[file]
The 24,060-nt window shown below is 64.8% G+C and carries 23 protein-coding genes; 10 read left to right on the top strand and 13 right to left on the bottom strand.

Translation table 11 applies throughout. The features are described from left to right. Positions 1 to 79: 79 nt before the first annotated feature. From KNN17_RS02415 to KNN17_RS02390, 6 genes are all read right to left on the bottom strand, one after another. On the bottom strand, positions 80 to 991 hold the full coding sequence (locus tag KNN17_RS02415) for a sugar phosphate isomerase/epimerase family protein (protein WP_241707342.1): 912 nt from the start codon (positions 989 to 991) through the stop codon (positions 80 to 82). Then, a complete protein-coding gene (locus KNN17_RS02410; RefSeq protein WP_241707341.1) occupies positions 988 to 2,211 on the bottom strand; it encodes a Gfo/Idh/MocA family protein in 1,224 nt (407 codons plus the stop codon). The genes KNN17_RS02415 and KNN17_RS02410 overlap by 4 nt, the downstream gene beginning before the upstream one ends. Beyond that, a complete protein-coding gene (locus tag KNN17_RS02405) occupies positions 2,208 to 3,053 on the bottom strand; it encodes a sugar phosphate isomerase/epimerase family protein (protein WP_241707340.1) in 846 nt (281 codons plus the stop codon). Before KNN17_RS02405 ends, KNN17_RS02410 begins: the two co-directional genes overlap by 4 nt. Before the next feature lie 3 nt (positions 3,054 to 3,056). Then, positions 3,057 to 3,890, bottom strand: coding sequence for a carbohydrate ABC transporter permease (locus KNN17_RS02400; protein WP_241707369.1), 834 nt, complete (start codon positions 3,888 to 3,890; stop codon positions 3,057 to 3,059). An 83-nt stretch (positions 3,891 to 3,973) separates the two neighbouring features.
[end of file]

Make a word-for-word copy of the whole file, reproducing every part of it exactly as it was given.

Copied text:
The 24,060-nt window shown below is 64.8% G+C and carries 23 protein-coding genes; 10 read left to right on the top strand and 13 right to left on the bottom strand.

Translation table 11 applies throughout. The features are described from left to right. Positions 1 to 79: 79 nt before the first annotated feature. From KNN17_RS02415 to KNN17_RS02390, 6 genes are all read right to left on the bottom strand, one after another. On the bottom strand, positions 80 to 991 hold the full coding sequence (locus tag KNN17_RS02415) for a sugar phosphate isomerase/epimerase family protein (protein WP_241707342.1): 912 nt from the start codon (positions 989 to 991) through the stop codon (positions 80 to 82). Then, a complete protein-coding gene (locus KNN17_RS02410; RefSeq protein WP_241707341.1) occupies positions 988 to 2,211 on the bottom strand; it encodes a Gfo/Idh/MocA family protein in 1,224 nt (407 codons plus the stop codon). The genes KNN17_RS02415 and KNN17_RS02410 overlap by 4 nt, the downstream gene beginning before the upstream one ends. Beyond that, a complete protein-coding gene (locus tag KNN17_RS02405) occupies positions 2,208 to 3,053 on the bottom strand; it encodes a sugar phosphate isomerase/epimerase family protein (protein WP_241707340.1) in 846 nt (281 codons plus the stop codon). Before KNN17_RS02405 ends, KNN17_RS02410 begins: the two co-directional genes overlap by 4 nt. Before the next feature lie 3 nt (positions 3,054 to 3,056). Then, positions 3,057 to 3,890, bottom strand: coding sequence for a carbohydrate ABC transporter permease (locus KNN17_RS02400; protein WP_241707369.1), 834 nt, complete (start codon positions 3,888 to 3,890; stop codon positions 3,057 to 3,059). An 83-nt stretch (positions 3,891 to 3,973) separates the two neighbouring features.